Over the decades, our cars have become longer, wider - and above all heavier. Even if this meant constant improvements to both active and passive safety levels, experts have long pointed out that this extreme weight gain also has negative side effects. In an effort to improve handling, but also to protect the environment, lightweight construction has really taken off in recent years. At HANNOVER MESSE 2017, Leichtbau BW GmbH - a network of around 1,500 companies and more than 200 research institutes from Baden-Württemberg - is demonstrating the potential of multi-material design and SMEs’ innovative prowess when applied to the bodywork of an Audi Q7. This handsome SUV sure cuts a fine figure, having "shed" up to 325 kilograms compared to its weightier predecessor.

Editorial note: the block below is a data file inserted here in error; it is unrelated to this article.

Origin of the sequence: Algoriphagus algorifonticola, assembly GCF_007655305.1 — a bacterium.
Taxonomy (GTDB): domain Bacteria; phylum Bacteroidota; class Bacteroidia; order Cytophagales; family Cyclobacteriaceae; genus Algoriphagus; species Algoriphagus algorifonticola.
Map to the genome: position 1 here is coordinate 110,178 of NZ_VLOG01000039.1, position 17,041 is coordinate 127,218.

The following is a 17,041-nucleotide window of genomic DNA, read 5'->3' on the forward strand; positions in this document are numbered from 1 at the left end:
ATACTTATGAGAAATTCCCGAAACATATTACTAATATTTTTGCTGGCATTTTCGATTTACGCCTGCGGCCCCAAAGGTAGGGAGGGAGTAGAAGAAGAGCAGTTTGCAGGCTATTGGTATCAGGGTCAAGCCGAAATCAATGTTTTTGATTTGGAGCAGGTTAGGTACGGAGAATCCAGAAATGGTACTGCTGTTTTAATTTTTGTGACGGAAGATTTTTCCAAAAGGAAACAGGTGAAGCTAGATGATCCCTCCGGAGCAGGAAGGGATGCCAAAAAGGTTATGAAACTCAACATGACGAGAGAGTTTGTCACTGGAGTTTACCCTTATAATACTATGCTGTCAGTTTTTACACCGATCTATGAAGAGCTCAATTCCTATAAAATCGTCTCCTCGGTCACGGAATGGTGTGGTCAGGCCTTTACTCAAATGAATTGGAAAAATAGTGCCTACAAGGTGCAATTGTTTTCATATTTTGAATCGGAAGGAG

At just under two metric tons curb weight, the latest Audi Q7 (model 3.0 TDI) is now the lightest in its vehicle class. The turning point in cars' spiraling weight came with the Audi Space Frame (ASF), a cutting-edge multi-material body. Its clever combination of steel and aluminum in the bodywork shaved 71 kilos off its forerunner. Besides alternative material components, new geometric lightweight solutions, such as torsion rings, were used in the bodywork structure. These bionically inspired closed ring structures help significantly stiffen the bodywork and thus boost the car’s overall performance. Dr. Wolfgang Seeliger, the managing director of Leichtbau BW GmbH, explains: "Vehicles like the Q7 show the competition between materials such as steel, aluminum and CFRP is entering a new phase. At the same time, the trend in lightweight construction is moving away from 'material wars' toward intelligent new product and functional concepts."